After winning the kick return duties during fall camp, Broderick Clark established a new conference record and became just the fourth player in school history to ever return a kickoff 100-yards for a score, when he took the opening kick of the second half against Kentucky the distance.
Fast forward back to the 2005 season and former Conference USA Special Teams Player of the Year is now staring down at his final year at U of L.
"Man, it's finally here, but it's a big year for us and we all have high expectations, so I have to go out and work hard everyday," Clark said.
Despite injuries limiting his time on the field the past two seasons, the fourth-year receiver has compiled some impressive numbers. During his first three years wearing the Red & Black, Clark has hauled in 63 receptions for 864 yards and 4 scores. His 2,101 kick return yards leaves him just 457 yards shy of the school record for career yards, trailing only Zek Parker and Keith Stephens. His 28.9 average yards per return is currently the best ever mark in the program's history.
Now feeling better physically than he has since possibly his freshman season, Clark is looking forward to returning to form as the one of the nation's most dangerous kick returners.
"I expect to be back to my old self again," he said. "I just want to go out this year and fun."
Clark's history isn't made up of only exciting kick returns, but also a number of memorable receptions as well. In 2003 at Kentucky and on the third play of Bobby Petrino's first offensive series as the Cardinals head coach, Clark pulled in a difficult, over the shoulder pass from Stefan LeFors that sparked an opening drive touchdown. Last fall against TCU he recorded two receptions, the first a 42-yard pass from LeFors and the second, a 48-yard bomb from Michael Bush, both going for touchdowns.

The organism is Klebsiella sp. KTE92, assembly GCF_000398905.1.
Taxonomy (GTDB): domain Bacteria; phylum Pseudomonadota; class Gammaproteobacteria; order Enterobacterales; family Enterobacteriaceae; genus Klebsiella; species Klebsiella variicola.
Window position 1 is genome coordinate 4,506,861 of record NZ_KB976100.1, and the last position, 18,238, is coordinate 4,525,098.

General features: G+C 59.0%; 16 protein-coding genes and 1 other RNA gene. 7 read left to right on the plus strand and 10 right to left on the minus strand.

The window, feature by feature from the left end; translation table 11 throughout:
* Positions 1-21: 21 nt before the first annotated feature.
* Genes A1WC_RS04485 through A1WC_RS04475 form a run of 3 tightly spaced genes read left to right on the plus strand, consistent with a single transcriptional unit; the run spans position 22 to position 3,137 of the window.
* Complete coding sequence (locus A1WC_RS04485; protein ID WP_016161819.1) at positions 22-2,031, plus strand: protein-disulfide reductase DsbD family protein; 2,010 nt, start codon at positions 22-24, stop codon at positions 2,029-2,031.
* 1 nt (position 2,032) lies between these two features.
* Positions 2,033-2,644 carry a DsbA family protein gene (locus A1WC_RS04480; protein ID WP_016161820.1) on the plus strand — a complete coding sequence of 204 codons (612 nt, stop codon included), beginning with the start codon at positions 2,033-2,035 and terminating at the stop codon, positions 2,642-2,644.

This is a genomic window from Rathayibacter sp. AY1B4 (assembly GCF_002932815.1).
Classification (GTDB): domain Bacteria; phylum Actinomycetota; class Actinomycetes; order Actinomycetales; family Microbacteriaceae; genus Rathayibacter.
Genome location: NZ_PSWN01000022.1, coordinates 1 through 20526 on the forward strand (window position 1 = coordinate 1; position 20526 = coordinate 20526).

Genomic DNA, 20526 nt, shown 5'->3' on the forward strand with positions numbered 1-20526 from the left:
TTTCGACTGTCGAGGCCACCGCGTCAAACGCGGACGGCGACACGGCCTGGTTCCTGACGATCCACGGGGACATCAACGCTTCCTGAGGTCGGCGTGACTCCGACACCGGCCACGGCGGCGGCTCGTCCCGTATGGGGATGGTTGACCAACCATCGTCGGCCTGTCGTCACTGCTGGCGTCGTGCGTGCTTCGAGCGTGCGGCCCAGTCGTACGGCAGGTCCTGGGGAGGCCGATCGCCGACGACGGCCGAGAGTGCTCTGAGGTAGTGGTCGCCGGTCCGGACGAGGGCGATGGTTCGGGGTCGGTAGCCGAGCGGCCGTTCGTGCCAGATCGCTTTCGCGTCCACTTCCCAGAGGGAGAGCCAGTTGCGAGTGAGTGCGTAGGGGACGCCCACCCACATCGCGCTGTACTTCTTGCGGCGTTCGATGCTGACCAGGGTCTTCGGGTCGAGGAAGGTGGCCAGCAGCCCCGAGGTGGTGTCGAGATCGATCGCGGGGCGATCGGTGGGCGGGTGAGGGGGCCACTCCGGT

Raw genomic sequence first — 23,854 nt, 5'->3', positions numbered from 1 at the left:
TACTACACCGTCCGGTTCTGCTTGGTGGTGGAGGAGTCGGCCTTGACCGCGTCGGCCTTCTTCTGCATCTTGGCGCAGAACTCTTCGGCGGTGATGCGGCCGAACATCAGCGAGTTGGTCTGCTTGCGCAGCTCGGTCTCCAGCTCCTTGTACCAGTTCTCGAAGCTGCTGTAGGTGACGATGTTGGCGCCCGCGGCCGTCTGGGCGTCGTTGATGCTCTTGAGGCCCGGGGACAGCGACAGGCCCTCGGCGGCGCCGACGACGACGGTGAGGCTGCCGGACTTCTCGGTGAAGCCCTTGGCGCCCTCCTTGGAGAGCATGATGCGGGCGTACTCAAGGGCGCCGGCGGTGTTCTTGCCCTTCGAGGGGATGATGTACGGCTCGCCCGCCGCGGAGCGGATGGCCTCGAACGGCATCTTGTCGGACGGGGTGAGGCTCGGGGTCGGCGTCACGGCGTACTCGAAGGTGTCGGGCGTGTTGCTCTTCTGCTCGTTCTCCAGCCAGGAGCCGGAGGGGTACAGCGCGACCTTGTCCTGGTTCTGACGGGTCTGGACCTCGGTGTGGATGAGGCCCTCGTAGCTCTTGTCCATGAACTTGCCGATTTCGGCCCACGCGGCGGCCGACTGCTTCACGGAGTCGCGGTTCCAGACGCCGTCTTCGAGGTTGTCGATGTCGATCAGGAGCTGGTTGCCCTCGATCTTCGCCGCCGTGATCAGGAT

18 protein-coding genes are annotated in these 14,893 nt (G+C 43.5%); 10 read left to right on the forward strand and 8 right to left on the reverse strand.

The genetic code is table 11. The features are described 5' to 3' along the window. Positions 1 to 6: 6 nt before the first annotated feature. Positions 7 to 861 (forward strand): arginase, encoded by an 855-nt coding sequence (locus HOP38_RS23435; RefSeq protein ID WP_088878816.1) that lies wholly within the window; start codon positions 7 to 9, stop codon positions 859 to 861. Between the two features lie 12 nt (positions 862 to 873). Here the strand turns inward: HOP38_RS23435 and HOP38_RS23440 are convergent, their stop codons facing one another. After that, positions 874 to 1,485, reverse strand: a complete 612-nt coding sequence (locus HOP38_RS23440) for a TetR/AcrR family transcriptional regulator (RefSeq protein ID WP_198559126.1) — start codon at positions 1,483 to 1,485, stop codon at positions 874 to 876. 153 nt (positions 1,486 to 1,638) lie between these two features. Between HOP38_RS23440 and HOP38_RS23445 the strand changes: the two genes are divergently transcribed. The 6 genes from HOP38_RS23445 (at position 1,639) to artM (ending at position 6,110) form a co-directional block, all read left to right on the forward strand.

Once again, he has spent the majority of his summer in Louisville participating in the often hot and steamy voluntary workouts.
"It's hard work," he explained. "We start out early everyday, so it makes for long days. It's fun though and it's making us better."
The days, which occassionally begin before 6:00 a.m., have a schedule that provides for very little break, as players rotate between the football training facility and summer classes, before finishing up with some skellie action inside the stadium.
"That's the fun part of the day," he said of the skill position workouts. "It's the easy part. We do a lot all day, like lift weights and going to class, before we come out here. This is the end of the day for us, so we enjoy doing it."
Clark also said that the summer workouts have helped him to evaluate this year's receivers and that it has become a unit that consists of a number of strengths.
"We have weapons everywhere. We have strength. We have speed. We have bulk. We have depth. We have a lot of talent, so it's going to be a fun year to be a receiver here."
However, despite the quantity of quality receivers, Clark says that the same principle that helped fuel the success of last fall's talented backfield of Eric Shelton, Lionel Gates, Michael Bush and Kolby Smith, still applies.
"Winning takes care of everything," he explained. "Everyone here only worries about going out there and doing their job. We don't worry about how many times we get the ball. This is a team and that's our whole concept."
The team will begin fall practice on August 6th. Practice will be open to the public through Saturday, August 13th.